export the rule sets to XML.
4. Stabilize – Configure centralized monitoring of AppLocker events by Performing detailed
5. Deploy – Change AppLocker to “Enforce rules” mode to complete the deployment of
AppLocker Rule Collections
AppLocker enforces rules by grouping enforcement for different types of files. AppLocker includes five different types of rules collections:
- Executable files: .exe and .com
- Windows Installer files: .msi, mst, and .msp
- Scripts: .ps1, .bat, .cmd, .vbs, and .js
- DLLs: .dll and .ocx
- Packaged apps and packaged app installers: .appx
Configure Enforcement Rule
- Open Local Security Policy Editor. Type secpol.msc, click Run as administrator.
- Expand Application Control Policies, click on AppLocker, and click on the Configure rule enforcement on the right side
- You can configure the enforcement setting to Enforce rules or Audit only on the rule collection.
- Enforce rules, rules are enforced for the rule collection and all events are audited.
- Audit only, rules are only evaluated but all events generated from that evaluation are written to the AppLocker log.
- Check the Configured box under file types and click on Apply then OK.
The three primary rule conditions are publisher, path, and file hash.
This helps you to determine on which the AppLocker rule is based. what condition, controls are available, and how it is applied.
Publisher – Publisher conditions can only identify digitally signed applications. It is easier to maintain compared to the file hash rule as doesn’t need to update frequently and a single rule can be implemented for the entire product suite.
Path – Path conditions are best for known paths such as program files and windows. It provides less security compared to other rules as if a rule that is configured to use a folder path holds subfolders that are writable by the local users.
File hash – File hash rules use a cryptographic hash system of the identified file for files that are not digitally signed. It is more secure compared to path rules.
Create AppLocker Rules
Open Local Security Policy Editor. Type secpol.msc, click Run as administrator.
AppLocker includes default rules for each rule collection. These rules are intended to help ensure that important system files will be allowed to run applocker.
- Expand Application Control Policies under AppLocker. right-click on Executable Rules Rules and click on Create Default Rules.
Important – You can use the default rules as a template when creating your own rules to allow files within the Windows folders to run. However, these rules are only meant to function as a starter policy when you are first testing AppLocker rules. The default rules can be modified in the same way as other AppLocker rule types.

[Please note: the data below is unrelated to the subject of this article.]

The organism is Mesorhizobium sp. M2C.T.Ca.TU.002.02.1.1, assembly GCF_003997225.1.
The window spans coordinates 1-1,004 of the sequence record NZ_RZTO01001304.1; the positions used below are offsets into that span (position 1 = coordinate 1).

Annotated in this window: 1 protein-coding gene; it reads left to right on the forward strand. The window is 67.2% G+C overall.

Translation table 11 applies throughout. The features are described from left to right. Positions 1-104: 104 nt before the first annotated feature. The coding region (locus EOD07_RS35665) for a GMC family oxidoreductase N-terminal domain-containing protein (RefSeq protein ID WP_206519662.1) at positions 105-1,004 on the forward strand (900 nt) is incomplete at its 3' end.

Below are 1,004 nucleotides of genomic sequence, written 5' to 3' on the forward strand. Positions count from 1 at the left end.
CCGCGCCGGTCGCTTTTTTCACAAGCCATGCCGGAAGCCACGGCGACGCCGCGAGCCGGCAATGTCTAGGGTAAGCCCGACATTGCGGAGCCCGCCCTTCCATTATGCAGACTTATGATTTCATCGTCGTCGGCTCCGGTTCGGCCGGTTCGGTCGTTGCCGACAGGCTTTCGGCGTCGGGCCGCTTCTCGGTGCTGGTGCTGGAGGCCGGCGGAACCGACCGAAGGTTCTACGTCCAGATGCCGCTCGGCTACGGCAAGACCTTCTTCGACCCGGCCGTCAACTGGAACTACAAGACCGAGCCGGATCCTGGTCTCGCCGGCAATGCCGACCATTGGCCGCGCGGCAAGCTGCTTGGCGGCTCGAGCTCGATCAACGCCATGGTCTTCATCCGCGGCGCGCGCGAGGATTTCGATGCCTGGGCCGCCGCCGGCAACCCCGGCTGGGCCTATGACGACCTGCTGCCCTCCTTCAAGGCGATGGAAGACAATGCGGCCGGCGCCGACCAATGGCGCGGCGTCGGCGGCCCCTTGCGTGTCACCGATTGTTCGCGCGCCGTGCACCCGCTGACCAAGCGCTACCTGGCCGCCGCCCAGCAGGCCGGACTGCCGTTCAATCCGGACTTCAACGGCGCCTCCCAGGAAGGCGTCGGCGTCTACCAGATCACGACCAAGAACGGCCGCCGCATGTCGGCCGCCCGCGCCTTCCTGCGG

- Default rules have been created successfully as shown below.
In this post, I’ll walk you through an example to create a new Executable file rule to restrict Mozilla Firefox execution for everyone.
- In the left pane under AppLocker right-click on Executable Rules then select Create New Rule.
- Click on Next.
- If you would like to specify a user or group to apply this rule on, click on Select.
Note – By default setting is Everyone for all users and groups.
A rule can be configured to use allow or deny actions:
- Allow: You can specify which files are allowed to run for which particular user or groups of users in your environment.
- Deny: You can specify which files are not allowed to run for which particular user or groups of users in your environment.
- Click on the Advanced button, then click on the Find Now for Select a user or group you want to allow or deny and click on OK.
- On the Conditions page, I will select File hash condition and then click Next.
File hash rules use a system-computed cryptographic hash of the identified file. For files that are not digitally signed, file hash rules are more secure than path rules.
Keep hash rules to a minimum – The rule must be updated each time that a new version of the file is released.
- Click Browse Folders and select the path for the apps that you want to allow or deny access. For this example, use “C:\Program Files”.